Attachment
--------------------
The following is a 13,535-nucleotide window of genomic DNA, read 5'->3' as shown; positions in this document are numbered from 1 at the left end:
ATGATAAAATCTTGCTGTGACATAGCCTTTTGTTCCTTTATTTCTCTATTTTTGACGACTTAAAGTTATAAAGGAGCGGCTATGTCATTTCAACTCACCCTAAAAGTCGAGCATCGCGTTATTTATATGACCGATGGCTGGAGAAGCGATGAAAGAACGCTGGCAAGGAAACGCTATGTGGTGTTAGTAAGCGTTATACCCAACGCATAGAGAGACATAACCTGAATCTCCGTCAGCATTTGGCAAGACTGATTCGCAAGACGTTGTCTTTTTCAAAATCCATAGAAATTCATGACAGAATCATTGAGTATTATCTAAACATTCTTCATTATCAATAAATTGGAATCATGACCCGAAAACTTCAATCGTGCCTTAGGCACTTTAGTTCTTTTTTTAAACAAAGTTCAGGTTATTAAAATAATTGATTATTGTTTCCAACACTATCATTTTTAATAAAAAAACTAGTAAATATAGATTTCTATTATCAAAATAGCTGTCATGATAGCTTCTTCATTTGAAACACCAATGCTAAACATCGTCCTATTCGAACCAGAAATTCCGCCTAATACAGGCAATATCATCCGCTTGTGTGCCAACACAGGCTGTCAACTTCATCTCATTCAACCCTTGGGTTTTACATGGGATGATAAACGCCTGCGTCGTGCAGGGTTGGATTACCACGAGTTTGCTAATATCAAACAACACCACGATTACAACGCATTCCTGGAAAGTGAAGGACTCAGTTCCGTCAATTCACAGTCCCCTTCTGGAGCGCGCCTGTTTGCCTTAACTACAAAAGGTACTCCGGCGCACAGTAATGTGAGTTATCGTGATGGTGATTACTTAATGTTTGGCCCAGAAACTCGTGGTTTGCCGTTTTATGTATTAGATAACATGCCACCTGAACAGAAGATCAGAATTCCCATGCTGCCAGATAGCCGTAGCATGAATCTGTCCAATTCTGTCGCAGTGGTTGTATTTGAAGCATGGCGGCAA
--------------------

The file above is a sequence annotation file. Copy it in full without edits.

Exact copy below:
The following is a 13,535-nucleotide window of genomic DNA, read 5'->3' as shown; positions in this document are numbered from 1 at the left end:
ATGATAAAATCTTGCTGTGACATAGCCTTTTGTTCCTTTATTTCTCTATTTTTGACGACTTAAAGTTATAAAGGAGCGGCTATGTCATTTCAACTCACCCTAAAAGTCGAGCATCGCGTTATTTATATGACCGATGGCTGGAGAAGCGATGAAAGAACGCTGGCAAGGAAACGCTATGTGGTGTTAGTAAGCGTTATACCCAACGCATAGAGAGACATAACCTGAATCTCCGTCAGCATTTGGCAAGACTGATTCGCAAGACGTTGTCTTTTTCAAAATCCATAGAAATTCATGACAGAATCATTGAGTATTATCTAAACATTCTTCATTATCAATAAATTGGAATCATGACCCGAAAACTTCAATCGTGCCTTAGGCACTTTAGTTCTTTTTTTAAACAAAGTTCAGGTTATTAAAATAATTGATTATTGTTTCCAACACTATCATTTTTAATAAAAAAACTAGTAAATATAGATTTCTATTATCAAAATAGCTGTCATGATAGCTTCTTCATTTGAAACACCAATGCTAAACATCGTCCTATTCGAACCAGAAATTCCGCCTAATACAGGCAATATCATCCGCTTGTGTGCCAACACAGGCTGTCAACTTCATCTCATTCAACCCTTGGGTTTTACATGGGATGATAAACGCCTGCGTCGTGCAGGGTTGGATTACCACGAGTTTGCTAATATCAAACAACACCACGATTACAACGCATTCCTGGAAAGTGAAGGACTCAGTTCCGTCAATTCACAGTCCCCTTCTGGAGCGCGCCTGTTTGCCTTAACTACAAAAGGTACTCCGGCGCACAGTAATGTGAGTTATCGTGATGGTGATTACTTAATGTTTGGCCCAGAAACTCGTGGTTTGCCGTTTTATGTATTAGATAACATGCCACCTGAACAGAAGATCAGAATTCCCATGCTGCCAGATAGCCGTAGCATGAATCTGTCCAATTCTGTCGCAGTGGTTGTATTTGAAGCATGGCGGCAA